Asda history and corporate video
Asda Stores Limited was founded as Associated Dairies & Farm Stores Limited in 1949 in Leeds. The adoption of the Asda name occurred in 1965 with the merger of the Asquith chain of three supermarkets and Associated Dairies; Asda is an abbreviation of Asquith and Dairies, often capitalised.
Asda took advantage of the abolition of retail price maintenance in order to offer large-scale, low cost supermarkets, aided by the takeover of the GEM retail, including the first out-of-town store in West Bridgford in November 1964. Asda increased GEM’s £6,000 per week sales to around £60,000 per week in just six months.
For a short time in the 1980s, Asda Stores Ltd was a subsidiary of Asda-MFI plc following a merger between the two companies. Other companies in the group were Associated Dairies Limited, the furniture retailer MFI and Allied Carpets. After the sale of MFI and Allied Carpets the company name changed to Asda Group plc. The dairy division was sold in a management buyout and renamed Associated Fresh Foods, meaning that Asda has since had no connection with any of the firms from which its name was derived.
With stores mainly based in the North of England, the newly focused food retail group expanded further south in 1989 by buying the large format stores of rival Gateway Superstores for £705 million. This move overstretched the company and it found itself in trouble trying to sell too many different products. As a result it was forced to raise money from shareholders in both 1991 and 1993. It revived under the leadership of Archie Norman, who later became a front bench Conservative MP. CEO from 1991, Norman was chairman of the company during the period 1996–99, and remodelled the store along the lines of the world’s largest retailer, America’s Walmart, sending protégé Allan Leighton to Bentonville in the north-west of Arkansas to assess and photograph the systems and marketing which Walmart had deployed.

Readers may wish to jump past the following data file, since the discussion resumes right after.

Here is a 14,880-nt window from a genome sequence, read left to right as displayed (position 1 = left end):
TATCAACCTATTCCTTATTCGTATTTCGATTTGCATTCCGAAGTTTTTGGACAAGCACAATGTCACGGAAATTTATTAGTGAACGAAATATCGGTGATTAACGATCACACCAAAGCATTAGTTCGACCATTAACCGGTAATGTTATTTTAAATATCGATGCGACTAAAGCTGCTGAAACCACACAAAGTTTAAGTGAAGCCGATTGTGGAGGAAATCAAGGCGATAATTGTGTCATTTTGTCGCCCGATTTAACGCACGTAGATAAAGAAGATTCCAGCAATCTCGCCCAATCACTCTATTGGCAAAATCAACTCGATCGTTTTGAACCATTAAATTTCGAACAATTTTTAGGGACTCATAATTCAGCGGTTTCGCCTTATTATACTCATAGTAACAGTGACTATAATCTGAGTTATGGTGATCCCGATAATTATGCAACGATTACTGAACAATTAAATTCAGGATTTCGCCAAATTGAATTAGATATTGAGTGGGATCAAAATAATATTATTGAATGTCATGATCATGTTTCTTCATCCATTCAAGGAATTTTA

When Norman left the company to pursue his political career, he was replaced by Leighton. Walmart wanted to enter the UK market so CEO Bob Martin lobbied British Prime Minister Tony Blair on planning issues. Asda, which at the time owned 229 stores, was purchased by Walmart on 26 July 1999 for £6.7 billion, trumping a rival bid from Kingfisher plc.
Following the takeover, Asda moved its headquarters to the then newly opened “Asda House”. This building was one of the first of the new large office blocks to open as part of the redevelopment of the huge area south of the River Aire in Leeds city centre, in the Holbeck district, West Yorkshire.
In 2005, amid reported concerns within Walmart about a slippage in market share, partially due to a resurgent Sainsbury’s, Asda’s chief executive, Tony De Nunzio left, and was replaced by Andy Bond. In 2005, Asda expanded into Northern Ireland by purchasing 12 former Safeway stores from Morrisons.
In November 2008, there were reports that Asda was to buy Irish retailer Dunnes Stores.
In 2009, Walmart ‘sold’ Asda for £6.9 billion to their Leeds-based investment subsidiary Corinth Services Limited. The deal, which took place in August, was described as part of a “group restructuring” and means Asda remains under the control of Walmart, since Corinth are themselves a subsidiary of Walmart.
On 11 May 2010, Andy Clarke, a former manager of an Asda store, who was also the chief operating officer, was appointed as chief executive officer.
In May 2010, Asda bought all of Netto’s UK Operations in a £778 million deal. The deal provided the company with smaller, more localised stores, with most Netto stores being only one fifth the size of the average Asda supermarket. In September 2010 Asda was required to sell 47 of the existing 194 Netto stores following a ruling by the Office of Fair Trading. The rebranding of Netto stores to Asda began in early 2011.
In February 2011, Asda announced the purchase of 6 stores from Focus DIY, which were converted into supermarkets later that year.”
*Information from Wikipedia.org
**Video published on YouTube by “Asda“